Hravn Forsne, 25, is aiming for a seat in Swedish parliament as part of the centre-right Moderate party in the September elections.
The story, however, made waves in Sweden on Friday when Forsne revealed to a local newspaper that he was the son of France's longest serving president, socialist François Mitterrand, who ran the country between 1981 and 1995.
Mitterand fathered Hravn, who has dropped his original first name of Thomas, at the age of 72.
Forsne gave an exclusive interview with the local Kungsbacka-Nytt newspaper on Friday, in which he declared he is indeed the son of the former Socialist Party leader, who died in 1996 of prostate cancer.
"I want to be judged for who I am, not who my father was," he said.
(In France the story immediately became front page news. Above is a screen grab from Le point.)
And when it came to his political influences, he added that it was more his journalist mother who shaped his political ideologies than his father, who he only met "five or six" times.
Forsne's family heritage had until Friday never been publicly confirmed, and as recently as 2012 his mother Christina Forsne refused to address the topic when probed by the Aftonbladet newspaper.
In the interview, she revealed that she had been in a 15-year relationship with the French politician stretching from 1980 to 1995, when she worked as a correspondent for a Swedish newspaper in Paris.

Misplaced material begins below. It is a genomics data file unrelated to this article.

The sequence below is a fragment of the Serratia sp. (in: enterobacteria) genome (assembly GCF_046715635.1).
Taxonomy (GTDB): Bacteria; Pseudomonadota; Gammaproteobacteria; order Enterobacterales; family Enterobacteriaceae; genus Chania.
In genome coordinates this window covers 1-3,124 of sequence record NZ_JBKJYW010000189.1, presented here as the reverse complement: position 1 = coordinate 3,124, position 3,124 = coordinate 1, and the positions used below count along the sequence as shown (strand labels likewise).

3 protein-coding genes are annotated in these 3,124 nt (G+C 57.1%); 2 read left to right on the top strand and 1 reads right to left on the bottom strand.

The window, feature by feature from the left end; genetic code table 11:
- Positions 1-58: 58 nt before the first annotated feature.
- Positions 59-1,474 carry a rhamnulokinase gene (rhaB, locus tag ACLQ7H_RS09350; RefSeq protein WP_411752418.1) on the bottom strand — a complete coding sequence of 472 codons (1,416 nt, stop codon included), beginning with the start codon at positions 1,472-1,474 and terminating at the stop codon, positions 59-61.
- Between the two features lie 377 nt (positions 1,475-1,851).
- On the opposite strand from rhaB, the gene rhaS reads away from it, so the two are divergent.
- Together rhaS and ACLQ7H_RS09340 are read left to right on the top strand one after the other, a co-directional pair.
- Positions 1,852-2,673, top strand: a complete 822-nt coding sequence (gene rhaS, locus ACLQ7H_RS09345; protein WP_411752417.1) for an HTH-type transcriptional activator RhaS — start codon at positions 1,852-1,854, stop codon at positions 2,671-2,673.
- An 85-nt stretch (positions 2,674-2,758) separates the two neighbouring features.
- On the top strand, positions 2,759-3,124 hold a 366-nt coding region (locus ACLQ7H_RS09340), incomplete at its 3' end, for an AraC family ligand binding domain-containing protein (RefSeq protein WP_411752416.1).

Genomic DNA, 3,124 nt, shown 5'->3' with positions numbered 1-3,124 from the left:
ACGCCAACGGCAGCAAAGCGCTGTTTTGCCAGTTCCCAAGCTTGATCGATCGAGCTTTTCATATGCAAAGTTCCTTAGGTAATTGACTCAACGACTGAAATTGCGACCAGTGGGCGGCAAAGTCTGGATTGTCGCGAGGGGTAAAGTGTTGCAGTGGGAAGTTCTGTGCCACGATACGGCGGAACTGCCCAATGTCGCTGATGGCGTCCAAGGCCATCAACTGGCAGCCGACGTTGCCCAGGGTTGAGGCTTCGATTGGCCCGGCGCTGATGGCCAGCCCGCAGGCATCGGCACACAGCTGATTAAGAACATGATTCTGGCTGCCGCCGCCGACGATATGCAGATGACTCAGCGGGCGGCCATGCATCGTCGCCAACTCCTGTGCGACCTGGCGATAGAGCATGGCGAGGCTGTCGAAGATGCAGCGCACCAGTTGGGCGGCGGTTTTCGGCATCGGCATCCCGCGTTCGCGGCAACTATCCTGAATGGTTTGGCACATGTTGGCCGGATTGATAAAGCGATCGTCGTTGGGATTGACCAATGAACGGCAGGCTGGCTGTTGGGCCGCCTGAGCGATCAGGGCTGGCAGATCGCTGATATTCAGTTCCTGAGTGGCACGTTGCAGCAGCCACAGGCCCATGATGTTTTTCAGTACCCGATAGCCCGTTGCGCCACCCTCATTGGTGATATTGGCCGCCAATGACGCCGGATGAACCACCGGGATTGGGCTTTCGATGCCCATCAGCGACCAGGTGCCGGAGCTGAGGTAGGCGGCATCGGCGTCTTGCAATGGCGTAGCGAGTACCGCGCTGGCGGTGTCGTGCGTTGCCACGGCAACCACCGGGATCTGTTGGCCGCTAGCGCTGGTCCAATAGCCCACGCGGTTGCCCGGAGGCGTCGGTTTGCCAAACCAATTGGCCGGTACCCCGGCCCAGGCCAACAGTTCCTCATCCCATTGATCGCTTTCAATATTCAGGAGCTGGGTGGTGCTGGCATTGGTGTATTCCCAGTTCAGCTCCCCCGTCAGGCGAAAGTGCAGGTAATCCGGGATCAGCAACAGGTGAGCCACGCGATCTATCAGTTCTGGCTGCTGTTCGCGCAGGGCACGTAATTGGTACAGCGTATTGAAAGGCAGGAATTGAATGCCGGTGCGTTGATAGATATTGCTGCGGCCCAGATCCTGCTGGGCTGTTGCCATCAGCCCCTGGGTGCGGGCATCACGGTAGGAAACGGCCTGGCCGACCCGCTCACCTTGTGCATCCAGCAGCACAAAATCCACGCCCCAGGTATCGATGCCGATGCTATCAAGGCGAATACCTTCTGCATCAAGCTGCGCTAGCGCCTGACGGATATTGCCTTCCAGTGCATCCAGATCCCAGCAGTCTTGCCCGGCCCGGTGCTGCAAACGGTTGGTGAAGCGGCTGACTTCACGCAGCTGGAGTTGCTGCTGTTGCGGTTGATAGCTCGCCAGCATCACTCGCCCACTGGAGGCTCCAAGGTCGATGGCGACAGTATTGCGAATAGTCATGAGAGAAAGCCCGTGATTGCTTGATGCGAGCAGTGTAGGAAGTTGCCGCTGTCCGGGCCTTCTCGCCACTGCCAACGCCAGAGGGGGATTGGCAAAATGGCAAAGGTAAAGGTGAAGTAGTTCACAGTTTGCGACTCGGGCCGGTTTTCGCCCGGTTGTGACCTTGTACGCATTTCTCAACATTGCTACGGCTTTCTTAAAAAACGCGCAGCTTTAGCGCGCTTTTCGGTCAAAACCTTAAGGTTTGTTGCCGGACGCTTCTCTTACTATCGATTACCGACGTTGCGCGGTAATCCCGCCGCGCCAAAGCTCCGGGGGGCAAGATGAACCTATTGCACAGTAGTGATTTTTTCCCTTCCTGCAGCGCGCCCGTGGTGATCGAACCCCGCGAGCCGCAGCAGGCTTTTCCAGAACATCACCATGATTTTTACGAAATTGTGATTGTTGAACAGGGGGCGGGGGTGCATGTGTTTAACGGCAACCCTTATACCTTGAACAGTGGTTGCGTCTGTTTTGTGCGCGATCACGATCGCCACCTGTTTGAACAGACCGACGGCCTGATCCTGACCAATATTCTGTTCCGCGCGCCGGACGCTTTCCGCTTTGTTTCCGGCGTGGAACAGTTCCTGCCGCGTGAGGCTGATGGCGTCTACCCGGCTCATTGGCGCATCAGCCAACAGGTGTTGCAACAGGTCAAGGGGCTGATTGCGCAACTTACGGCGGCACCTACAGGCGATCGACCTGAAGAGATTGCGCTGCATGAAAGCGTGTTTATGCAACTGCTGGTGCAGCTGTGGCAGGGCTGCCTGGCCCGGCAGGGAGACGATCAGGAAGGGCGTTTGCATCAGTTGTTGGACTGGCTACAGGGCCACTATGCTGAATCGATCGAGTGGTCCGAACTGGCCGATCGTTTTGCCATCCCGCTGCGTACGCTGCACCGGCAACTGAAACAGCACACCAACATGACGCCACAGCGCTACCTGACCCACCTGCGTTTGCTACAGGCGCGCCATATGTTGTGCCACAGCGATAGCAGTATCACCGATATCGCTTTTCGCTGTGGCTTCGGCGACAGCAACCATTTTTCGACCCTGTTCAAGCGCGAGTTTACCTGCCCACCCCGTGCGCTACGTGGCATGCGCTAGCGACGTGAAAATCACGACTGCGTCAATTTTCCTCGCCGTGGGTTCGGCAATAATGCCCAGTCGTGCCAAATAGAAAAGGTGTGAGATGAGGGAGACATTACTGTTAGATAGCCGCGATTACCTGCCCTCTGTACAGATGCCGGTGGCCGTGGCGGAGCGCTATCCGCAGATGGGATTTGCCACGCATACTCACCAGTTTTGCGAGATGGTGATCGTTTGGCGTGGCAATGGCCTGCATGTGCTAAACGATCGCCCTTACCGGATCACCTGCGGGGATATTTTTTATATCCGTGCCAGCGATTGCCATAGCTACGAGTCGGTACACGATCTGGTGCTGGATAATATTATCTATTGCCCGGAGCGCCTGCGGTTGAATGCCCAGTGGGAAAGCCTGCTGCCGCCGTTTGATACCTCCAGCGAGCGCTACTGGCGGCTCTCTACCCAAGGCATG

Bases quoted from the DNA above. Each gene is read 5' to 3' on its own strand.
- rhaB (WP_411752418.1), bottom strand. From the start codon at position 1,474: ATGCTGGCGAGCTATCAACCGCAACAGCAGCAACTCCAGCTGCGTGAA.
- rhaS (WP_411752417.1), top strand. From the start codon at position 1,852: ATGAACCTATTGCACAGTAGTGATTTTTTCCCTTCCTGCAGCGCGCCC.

But when asked if Mitterrand was the father of Forsne, she responded "I'm willing to talk about my relationship with François Mitterrand. But I'll not talk about anyone else who is close to me."
According to some reports
Christina once yelled out in the middle of the street near the Elysée Palace that she was François Mitterand's mistress.
Throughout the years French presidents have been well-known for having extramarital flings with women.
In fact Mitterrand, kept a whole second family on the go while married. He had a daughter, Mazarine, with his long-time mistress, Anne Pingeot. Both attended his funeral in 1996 alongside his wife, Danielle.
Forsne told AFP that he was speaking out because he believed it was important for voters to know his background.
"I will only speak about it to the local media, because it's important for them and for my fellow citizens, for the voters to know their candidate," he told AFP.
But he said he had no interest in becoming famous in France.
"I am a Swedish politician. And it's Swedish politics that interests me," he said.
Swedish media reports say Forsne, who lives in Kullavik in southwest Sweden, is in a strong position to win a seat in September, although opinion polls currently indicate an overall victory for the Social Democrat Party-led opposition.
On his party’s website
Forsne says that “the barriers people face in their everyday life must be a priority” for politicians.
“I therefore believe we must work hardest for those who have the most difficulty,” he says adding that he wants to make Sweden “a stronger, better country”.